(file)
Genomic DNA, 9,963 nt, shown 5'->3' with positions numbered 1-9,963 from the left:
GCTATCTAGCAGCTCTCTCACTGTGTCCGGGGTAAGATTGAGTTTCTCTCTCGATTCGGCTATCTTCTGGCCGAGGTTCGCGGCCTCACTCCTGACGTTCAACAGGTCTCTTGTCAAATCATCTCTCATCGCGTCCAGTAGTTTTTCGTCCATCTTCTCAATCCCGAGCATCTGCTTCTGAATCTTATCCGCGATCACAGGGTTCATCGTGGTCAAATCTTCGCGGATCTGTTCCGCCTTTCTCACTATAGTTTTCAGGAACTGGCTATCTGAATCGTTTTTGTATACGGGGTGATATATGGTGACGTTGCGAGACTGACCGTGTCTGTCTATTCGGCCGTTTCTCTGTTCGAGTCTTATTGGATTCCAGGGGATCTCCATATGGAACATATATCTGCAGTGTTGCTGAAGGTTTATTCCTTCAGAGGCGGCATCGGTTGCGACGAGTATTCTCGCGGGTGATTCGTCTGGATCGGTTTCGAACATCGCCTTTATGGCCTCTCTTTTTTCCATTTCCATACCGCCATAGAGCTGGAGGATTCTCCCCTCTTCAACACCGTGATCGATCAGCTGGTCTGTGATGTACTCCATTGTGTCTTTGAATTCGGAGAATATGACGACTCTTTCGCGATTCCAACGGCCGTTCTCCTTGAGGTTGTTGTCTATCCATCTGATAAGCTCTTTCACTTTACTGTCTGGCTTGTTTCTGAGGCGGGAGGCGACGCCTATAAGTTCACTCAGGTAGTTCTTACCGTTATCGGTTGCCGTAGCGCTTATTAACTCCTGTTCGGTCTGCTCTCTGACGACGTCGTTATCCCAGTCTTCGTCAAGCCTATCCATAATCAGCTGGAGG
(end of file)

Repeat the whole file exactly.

Genomic DNA, 9,963 nt, shown 5'->3' with positions numbered 1-9,963 from the left:
GCTATCTAGCAGCTCTCTCACTGTGTCCGGGGTAAGATTGAGTTTCTCTCTCGATTCGGCTATCTTCTGGCCGAGGTTCGCGGCCTCACTCCTGACGTTCAACAGGTCTCTTGTCAAATCATCTCTCATCGCGTCCAGTAGTTTTTCGTCCATCTTCTCAATCCCGAGCATCTGCTTCTGAATCTTATCCGCGATCACAGGGTTCATCGTGGTCAAATCTTCGCGGATCTGTTCCGCCTTTCTCACTATAGTTTTCAGGAACTGGCTATCTGAATCGTTTTTGTATACGGGGTGATATATGGTGACGTTGCGAGACTGACCGTGTCTGTCTATTCGGCCGTTTCTCTGTTCGAGTCTTATTGGATTCCAGGGGATCTCCATATGGAACATATATCTGCAGTGTTGCTGAAGGTTTATTCCTTCAGAGGCGGCATCGGTTGCGACGAGTATTCTCGCGGGTGATTCGTCTGGATCGGTTTCGAACATCGCCTTTATGGCCTCTCTTTTTTCCATTTCCATACCGCCATAGAGCTGGAGGATTCTCCCCTCTTCAACACCGTGATCGATCAGCTGGTCTGTGATGTACTCCATTGTGTCTTTGAATTCGGAGAATATGACGACTCTTTCGCGATTCCAACGGCCGTTCTCCTTGAGGTTGTTGTCTATCCATCTGATAAGCTCTTTCACTTTACTGTCTGGCTTGTTTCTGAGGCGGGAGGCGACGCCTATAAGTTCACTCAGGTAGTTCTTACCGTTATCGGTTGCCGTAGCGCTTATTAACTCCTGTTCGGTCTGCTCTCTGACGACGTCGTTATCCCAGTCTTCGTCAAGCCTATCCATAATCAGCTGGAGG